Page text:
ABIGAIL (H. father ofjoy), wife of Nabal, a woman of good understanding, and of a beautiful countenance, whose husband was churlish and evil in his doings (1 Sam. xxv. 3), dwelling in Carmel, in great substance. David, when flying from Saul, sought aid from Nabal, whose property he had protected; and, being refused, proceeded with a band of men to punish him for his ingratitude, but was met by Abigail, who, without her husband's knowledge, had gone forth to meet David, with a large present Her husband, through her entreaties and generosity, was spared. On this, Nabal made a great feast, and was not informed by his wife of what she had done till the day after his carousing; on hearing which, his heart died within him, and he became as a stone. Shortly afterwards he ra a corpse. David then married Abigail, who bore him his second child, Chileab (2 Sam. iii. 3), who, in 1 Chron. hi. 1, is called Daniel.

The address which Abigail utters in order to deter David from his purposes of revenge, offers a remarkable combination of simplicity, shrewdness, and skill. It bears in itself the evidence of its truth. No one who knows any thing of oriental manners in ancient times, can doubt its reality. It affords also a permanent testimony to not merely the good sense, but the high culture, of Abigail, who, failing to make any good impression on the great lines of her husband's character, must have felt herself most unequally yoked, and, having a princely soul, well deserved to become David's queen. The promptitude with which she undertakes to try whether she could appease David's wrath, while the poor churl, Nabal, could do nothing but sit still and await the storm, shows the laudable decision of virtuous energy. A good conscience is the source of the noblest impulses.

ABIHU (H. he it my father), a Bon of Aaron, who, with his brother Nadab. was devoured by the fire which come out from the tabernacle, in consequence of the unbidden and strange fire which they offered in their censers (Lev. x. 1). The offence appears to have consisted, not merely in the oblation being unbidden, and therefore likely to interfere with the purity of divine worship, but in the improper state in which resort to strong drink had brought the young men (ver. 8— 11). In untold instances, alas! has 'strong drink' annihilated in men's minds the essential 'difference between holy and unholy, and between clean and unclean;' causing its inextinguishable and most deadly 'fire' to 'devour,' first their hearts, and then their bodies; leaving them, in regard to eternity, without God and without hope.

ABIJAH (H. my father Jah. A.M. 4802; AC. 946; V. 938), the name given in the Chronicles to the second king of Judah, the follower of Rehoboam. In the Book of Kings, be is termed Abijam. He began his reign in the eighteenth year of his father, and reigned three years in Jerusalem. Iu ascendin; the throne, Abijah had all the advantages which birth could convey, and on that account teems to have cherished the project of bringing; the ten tribes back under the sceptre of Jodab: but, if they were given to idolatry, be was not free from its abominations; and me great ends of Providence in the furtherance of monotheism would have been little promoted by allowing his wishes to be readied, and so strengthening the kingdom of Jodah. Even the power which Abijah did fwivs*, was greater than he knew how to use rdigioasly. However, he made an attempt to rarry his plan into execution, and for that purport engaged in war with Jeroboam. But > feasible pretext was required. Accord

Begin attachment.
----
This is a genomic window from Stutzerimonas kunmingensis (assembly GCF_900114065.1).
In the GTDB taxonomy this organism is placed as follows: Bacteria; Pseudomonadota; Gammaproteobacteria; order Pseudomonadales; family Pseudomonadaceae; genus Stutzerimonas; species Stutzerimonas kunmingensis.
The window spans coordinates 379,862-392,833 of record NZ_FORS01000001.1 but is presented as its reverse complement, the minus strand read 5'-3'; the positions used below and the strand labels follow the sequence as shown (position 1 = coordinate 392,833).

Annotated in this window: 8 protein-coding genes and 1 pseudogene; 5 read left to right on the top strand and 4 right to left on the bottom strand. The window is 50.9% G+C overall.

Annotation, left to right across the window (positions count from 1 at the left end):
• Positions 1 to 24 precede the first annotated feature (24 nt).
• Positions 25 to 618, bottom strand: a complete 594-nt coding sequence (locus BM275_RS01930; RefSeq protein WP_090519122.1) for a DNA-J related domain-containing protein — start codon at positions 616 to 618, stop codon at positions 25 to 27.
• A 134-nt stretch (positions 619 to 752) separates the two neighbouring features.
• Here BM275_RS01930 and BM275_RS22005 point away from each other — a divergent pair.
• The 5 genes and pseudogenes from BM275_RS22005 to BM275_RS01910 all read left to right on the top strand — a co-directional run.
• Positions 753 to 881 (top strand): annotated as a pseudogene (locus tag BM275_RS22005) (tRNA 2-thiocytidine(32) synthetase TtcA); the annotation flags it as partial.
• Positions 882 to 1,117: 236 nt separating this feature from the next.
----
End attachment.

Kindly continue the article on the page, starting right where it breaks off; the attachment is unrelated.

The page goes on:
ingly, having marshalled his troops, to the number of 400,000 'valiant men of war,' he proceeds, after the ancient custom, to address his enemy, and for this purpose ascends Mount Zemaraim, in the territories of Jeroboam; and then mokes a speech, which shows that he possessed more talent than honesty, reproving the king of the ten tribes with the idolatrous practices to which he himself was not a stranger. Then came the battle, which ended in favour of Abijah, and in the slaughter of 000,000 chosen men on the opposite side. The chronicler ascribes the victory to the divine assistance; nor is it difficult to believe, that the Judahites, not having become religiously so corrupt as the Israelites, were superior, as in strength and courage, so in a consciousness of the favour of God (1 Kings xv. 2 Chron. xiii.). This victory increased Abijah's power, who, in the true spirit of (in oriental monarch, had a hatem of fourteen wives, and a family of twenty-two sons and sixteen daughters. As Abijah appeared as the champion of the national religion, so he took care to borrow from it more than the aid which words could give. A body of priests was placed in his army, whose office it was, at the onset of the forces, 'with sounding trumpets to cry alarm against tjie enemy;' and, no doubt, the worshippers of the golden calves retained in their bosoms enough of the influence of the old national religion, to be struck with a superstitious panic when they heard a blast, which, reminding them of the solemnities of the temple worship, sounded like the voice of God, uttered against their rebellion and idolatry.

The enemies of religion have endeavoured to rum to their own account the vast numbers arrayed and slain on this occasion and on others. The case is not without difficulty. We subjoin a few remarks, which may lessen the objection. Mistakes are easily mude by transcribers in copying numbers, especially, from the nature of the Hebrew notation, the higher numbers. It may even be questioned, whether the apparent exaggeration rests with the historian, or with our misconception of his mode of reckoning. These large are also round numbers, and do not therefore pretend to more than a general accuracy, which is sufficient for the object that the writers hod in view. We must not look at these armies with modern eyes. They were not regular standing troops, but a sort of levy ett masse, brought together for the occasion, and comprising the bulk of the adult population. This fact goes far to account for their magnitude, as well as for the extent of slaughter which ensued on a defeat; for the flight would be no less confused and scattered than precipitate, and the ravages of a pitiless and bloodthirsty conqueror would, in the first flush of victory, be fearful.

It is an old, but not the less blame-worthy expedient, for uiubiliuu and tyranny to cover